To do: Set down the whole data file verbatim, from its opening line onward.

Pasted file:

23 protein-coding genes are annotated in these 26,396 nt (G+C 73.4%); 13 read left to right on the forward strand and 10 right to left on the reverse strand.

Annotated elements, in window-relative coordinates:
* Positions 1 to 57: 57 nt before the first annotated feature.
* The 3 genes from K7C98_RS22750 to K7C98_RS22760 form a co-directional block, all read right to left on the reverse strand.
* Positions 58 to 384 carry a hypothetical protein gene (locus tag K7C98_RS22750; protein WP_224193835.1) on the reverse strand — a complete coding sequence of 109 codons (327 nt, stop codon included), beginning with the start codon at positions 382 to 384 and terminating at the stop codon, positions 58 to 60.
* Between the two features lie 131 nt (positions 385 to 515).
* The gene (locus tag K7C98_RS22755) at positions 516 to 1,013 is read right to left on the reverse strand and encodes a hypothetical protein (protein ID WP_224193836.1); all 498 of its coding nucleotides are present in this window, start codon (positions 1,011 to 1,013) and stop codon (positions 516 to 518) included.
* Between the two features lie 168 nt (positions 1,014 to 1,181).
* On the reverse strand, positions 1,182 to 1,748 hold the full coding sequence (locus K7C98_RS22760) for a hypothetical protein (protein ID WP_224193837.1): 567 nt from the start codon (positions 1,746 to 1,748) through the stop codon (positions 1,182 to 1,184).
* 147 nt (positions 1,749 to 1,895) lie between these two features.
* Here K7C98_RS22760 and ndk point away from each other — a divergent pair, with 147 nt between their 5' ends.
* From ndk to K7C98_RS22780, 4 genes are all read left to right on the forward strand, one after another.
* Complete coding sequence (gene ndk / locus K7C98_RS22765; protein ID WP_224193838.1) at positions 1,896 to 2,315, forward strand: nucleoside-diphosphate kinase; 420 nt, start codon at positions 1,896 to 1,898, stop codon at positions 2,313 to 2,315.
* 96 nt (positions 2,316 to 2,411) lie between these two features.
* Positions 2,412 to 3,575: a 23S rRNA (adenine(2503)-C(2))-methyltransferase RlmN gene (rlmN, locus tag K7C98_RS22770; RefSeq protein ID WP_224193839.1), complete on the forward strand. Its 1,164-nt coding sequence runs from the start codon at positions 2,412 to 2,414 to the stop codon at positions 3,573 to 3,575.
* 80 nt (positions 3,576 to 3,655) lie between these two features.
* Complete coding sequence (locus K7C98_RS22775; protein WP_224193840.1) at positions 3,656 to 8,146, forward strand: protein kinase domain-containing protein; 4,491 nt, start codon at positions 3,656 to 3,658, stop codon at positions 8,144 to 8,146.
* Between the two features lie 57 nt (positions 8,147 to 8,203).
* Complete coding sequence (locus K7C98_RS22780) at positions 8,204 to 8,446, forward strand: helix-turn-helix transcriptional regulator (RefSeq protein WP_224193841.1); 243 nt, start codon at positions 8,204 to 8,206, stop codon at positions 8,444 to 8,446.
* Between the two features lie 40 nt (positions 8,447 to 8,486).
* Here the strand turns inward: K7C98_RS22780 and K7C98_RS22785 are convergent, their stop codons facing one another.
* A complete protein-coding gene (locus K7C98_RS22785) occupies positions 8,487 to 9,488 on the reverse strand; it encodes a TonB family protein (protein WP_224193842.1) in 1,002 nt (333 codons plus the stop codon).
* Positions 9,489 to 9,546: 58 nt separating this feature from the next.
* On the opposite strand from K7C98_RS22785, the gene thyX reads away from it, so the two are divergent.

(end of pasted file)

23 protein-coding genes are annotated in these 26,396 nt (G+C 73.4%); 13 read left to right on the forward strand and 10 right to left on the reverse strand.

Annotated elements, in window-relative coordinates:
* Positions 1 to 57: 57 nt before the first annotated feature.
* The 3 genes from K7C98_RS22750 to K7C98_RS22760 form a co-directional block, all read right to left on the reverse strand.
* Positions 58 to 384 carry a hypothetical protein gene (locus tag K7C98_RS22750; protein WP_224193835.1) on the reverse strand — a complete coding sequence of 109 codons (327 nt, stop codon included), beginning with the start codon at positions 382 to 384 and terminating at the stop codon, positions 58 to 60.
* Between the two features lie 131 nt (positions 385 to 515).
* The gene (locus tag K7C98_RS22755) at positions 516 to 1,013 is read right to left on the reverse strand and encodes a hypothetical protein (protein ID WP_224193836.1); all 498 of its coding nucleotides are present in this window, start codon (positions 1,011 to 1,013) and stop codon (positions 516 to 518) included.
* Between the two features lie 168 nt (positions 1,014 to 1,181).
* On the reverse strand, positions 1,182 to 1,748 hold the full coding sequence (locus K7C98_RS22760) for a hypothetical protein (protein ID WP_224193837.1): 567 nt from the start codon (positions 1,746 to 1,748) through the stop codon (positions 1,182 to 1,184).
* 147 nt (positions 1,749 to 1,895) lie between these two features.
* Here K7C98_RS22760 and ndk point away from each other — a divergent pair, with 147 nt between their 5' ends.
* From ndk to K7C98_RS22780, 4 genes are all read left to right on the forward strand, one after another.
* Complete coding sequence (gene ndk / locus K7C98_RS22765; protein ID WP_224193838.1) at positions 1,896 to 2,315, forward strand: nucleoside-diphosphate kinase; 420 nt, start codon at positions 1,896 to 1,898, stop codon at positions 2,313 to 2,315.
* 96 nt (positions 2,316 to 2,411) lie between these two features.
* Positions 2,412 to 3,575: a 23S rRNA (adenine(2503)-C(2))-methyltransferase RlmN gene (rlmN, locus tag K7C98_RS22770; RefSeq protein ID WP_224193839.1), complete on the forward strand. Its 1,164-nt coding sequence runs from the start codon at positions 2,412 to 2,414 to the stop codon at positions 3,573 to 3,575.
* 80 nt (positions 3,576 to 3,655) lie between these two features.
* Complete coding sequence (locus K7C98_RS22775; protein WP_224193840.1) at positions 3,656 to 8,146, forward strand: protein kinase domain-containing protein; 4,491 nt, start codon at positions 3,656 to 3,658, stop codon at positions 8,144 to 8,146.
* Between the two features lie 57 nt (positions 8,147 to 8,203).
* Complete coding sequence (locus K7C98_RS22780) at positions 8,204 to 8,446, forward strand: helix-turn-helix transcriptional regulator (RefSeq protein WP_224193841.1); 243 nt, start codon at positions 8,204 to 8,206, stop codon at positions 8,444 to 8,446.
* Between the two features lie 40 nt (positions 8,447 to 8,486).
* Here the strand turns inward: K7C98_RS22780 and K7C98_RS22785 are convergent, their stop codons facing one another.
* A complete protein-coding gene (locus K7C98_RS22785) occupies positions 8,487 to 9,488 on the reverse strand; it encodes a TonB family protein (protein WP_224193842.1) in 1,002 nt (333 codons plus the stop codon).
* Positions 9,489 to 9,546: 58 nt separating this feature from the next.
* On the opposite strand from K7C98_RS22785, the gene thyX reads away from it, so the two are divergent.